“Are you asking among yourselves what I meant?” Jesus asked this question of his disciples on one of the last occasions he was with all of them (John 16:19 NLT). His disciples listened to Jesus’ teaching that night, but the essence of what he said didn’t saturate their understanding. So, even though Jesus sat in their midst, they chose to ferry their questions back and forth between themselves rather than ask Immanuel (means God with us) to explain.
Bible studies, Christian literature, one-on-one conversations, and lectures, all remain popular ways to increase knowledge about God. The Bible itself is the ultimate God-encyclopedia, but sometimes I don’t fully comprehend what I read there. I still dot the white-space margins in my Bible with question marks.
To get answers to Bible-margin-questions or big question marks in life, where should we turn? Most often, I resort to talking with friends who are on the same journey. But, could I be making the same mistake the disciples made?
Even with Jesus sitting at the same table, they debated the intricacies of his message. They ignored the available teacher in their presence. A little later that same evening, Jesus gave instructions for seeking wisdom after his ascension. “You haven’t done this before. Ask, using my name, and you will receive, and you will have abundant joy” (16:24).
During that same guiding-session, Jesus also talked about The Comforter, the Holy Spirit who would “convince the world of its sin, and of God’s righteousness, and of the coming judgment.” He also named the prominent problem of the world. “The world’s sin is unbelief in me” (John 16:8, 9).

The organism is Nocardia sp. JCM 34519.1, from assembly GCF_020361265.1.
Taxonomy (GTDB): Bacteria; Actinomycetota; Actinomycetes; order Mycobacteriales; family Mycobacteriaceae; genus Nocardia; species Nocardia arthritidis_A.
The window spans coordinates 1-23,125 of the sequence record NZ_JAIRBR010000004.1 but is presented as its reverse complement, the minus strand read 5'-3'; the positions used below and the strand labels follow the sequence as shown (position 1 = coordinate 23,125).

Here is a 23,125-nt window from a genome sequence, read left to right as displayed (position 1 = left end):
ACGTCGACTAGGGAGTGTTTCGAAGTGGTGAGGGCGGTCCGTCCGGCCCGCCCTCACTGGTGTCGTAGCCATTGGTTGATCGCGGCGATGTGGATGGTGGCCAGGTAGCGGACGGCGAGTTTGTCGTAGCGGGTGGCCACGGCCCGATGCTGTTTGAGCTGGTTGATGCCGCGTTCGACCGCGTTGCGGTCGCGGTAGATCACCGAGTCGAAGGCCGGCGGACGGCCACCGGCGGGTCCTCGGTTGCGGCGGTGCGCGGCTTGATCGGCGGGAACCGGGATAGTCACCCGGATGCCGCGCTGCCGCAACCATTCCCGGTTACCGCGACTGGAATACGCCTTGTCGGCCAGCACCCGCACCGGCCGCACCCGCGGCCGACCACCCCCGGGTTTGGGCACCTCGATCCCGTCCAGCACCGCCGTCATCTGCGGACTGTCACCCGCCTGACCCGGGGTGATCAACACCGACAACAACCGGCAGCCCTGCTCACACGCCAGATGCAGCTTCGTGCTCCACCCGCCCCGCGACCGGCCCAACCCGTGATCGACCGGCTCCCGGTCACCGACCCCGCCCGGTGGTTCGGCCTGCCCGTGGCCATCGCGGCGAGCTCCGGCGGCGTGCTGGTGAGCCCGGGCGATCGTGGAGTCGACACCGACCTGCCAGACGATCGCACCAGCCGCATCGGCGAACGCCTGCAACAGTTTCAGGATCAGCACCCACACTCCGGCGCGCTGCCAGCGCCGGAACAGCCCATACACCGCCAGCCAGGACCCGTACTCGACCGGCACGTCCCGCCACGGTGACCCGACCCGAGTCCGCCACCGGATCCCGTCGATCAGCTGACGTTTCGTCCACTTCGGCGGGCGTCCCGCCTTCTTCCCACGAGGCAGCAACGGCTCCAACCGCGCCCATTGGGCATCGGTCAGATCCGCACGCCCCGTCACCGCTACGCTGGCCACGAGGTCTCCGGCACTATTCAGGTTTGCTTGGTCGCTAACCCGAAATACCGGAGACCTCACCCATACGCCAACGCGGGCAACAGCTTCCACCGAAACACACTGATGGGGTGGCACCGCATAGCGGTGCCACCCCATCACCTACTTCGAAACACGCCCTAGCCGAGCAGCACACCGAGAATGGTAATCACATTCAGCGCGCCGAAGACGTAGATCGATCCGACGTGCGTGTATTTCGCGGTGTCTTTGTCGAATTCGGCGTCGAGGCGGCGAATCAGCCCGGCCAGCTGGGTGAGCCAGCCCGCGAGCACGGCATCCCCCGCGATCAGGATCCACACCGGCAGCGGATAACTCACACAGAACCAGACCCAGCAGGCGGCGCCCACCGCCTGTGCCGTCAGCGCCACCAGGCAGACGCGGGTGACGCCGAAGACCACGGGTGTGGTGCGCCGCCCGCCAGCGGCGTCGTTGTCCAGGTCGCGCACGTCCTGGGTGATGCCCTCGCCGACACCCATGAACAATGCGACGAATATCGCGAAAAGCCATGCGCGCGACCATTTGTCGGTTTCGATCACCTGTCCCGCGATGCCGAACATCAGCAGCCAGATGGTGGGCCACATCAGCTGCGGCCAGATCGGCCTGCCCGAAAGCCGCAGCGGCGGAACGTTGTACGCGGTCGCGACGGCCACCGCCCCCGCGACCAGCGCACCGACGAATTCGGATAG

While the counsel of godly people is admirable and advisable, the best route for clear answers is a talk with the master of language, the Master Theologian. For answers to questions about life, earth, blue skies above, and the heavens beyond, God remains the best source.
When the Old Testament sufferer Job endured awful pain and loss, he questioned God, and little by little God revealed to this faithful man intimacies about God’s own nature. Job would later say, “My ears had heard of you, but now I’ve seen you” (Job 42:5). Job’s conclusion summarizes the current identifier “personal relationship,” which to me means experiencing God beyond Bible story facts – experiencing God in my personal daily walk.
God certainly left us a complete message about himself in the Bible, but we cannot experience God fully until we live in immortal bodies. God says about himself in Isaiah 55:9, “As the heavens are higher than the earth, so are my ways higher than your ways and my thoughts than your thoughts.” How marvelous is that to have brilliant and benevolent God looking out for us.
God gives us an avenue to get our questions asked – through prayer in Jesus’ name. Sometimes we get clear directives and sometimes heaven is silent. My comfort comes in knowing that God listens when I question him He knows the answer, even if he doesn’t reveal it to me. Jesus said to his disciples, “Are you asking among yourselves what I meant?” I like the alternative of asking God first, and then discussing with my fellow believers the intricacies of his answers.
As the old gospel hymn says, “I may have doubts and fears” but “just a little talk with Jesus makes it right.”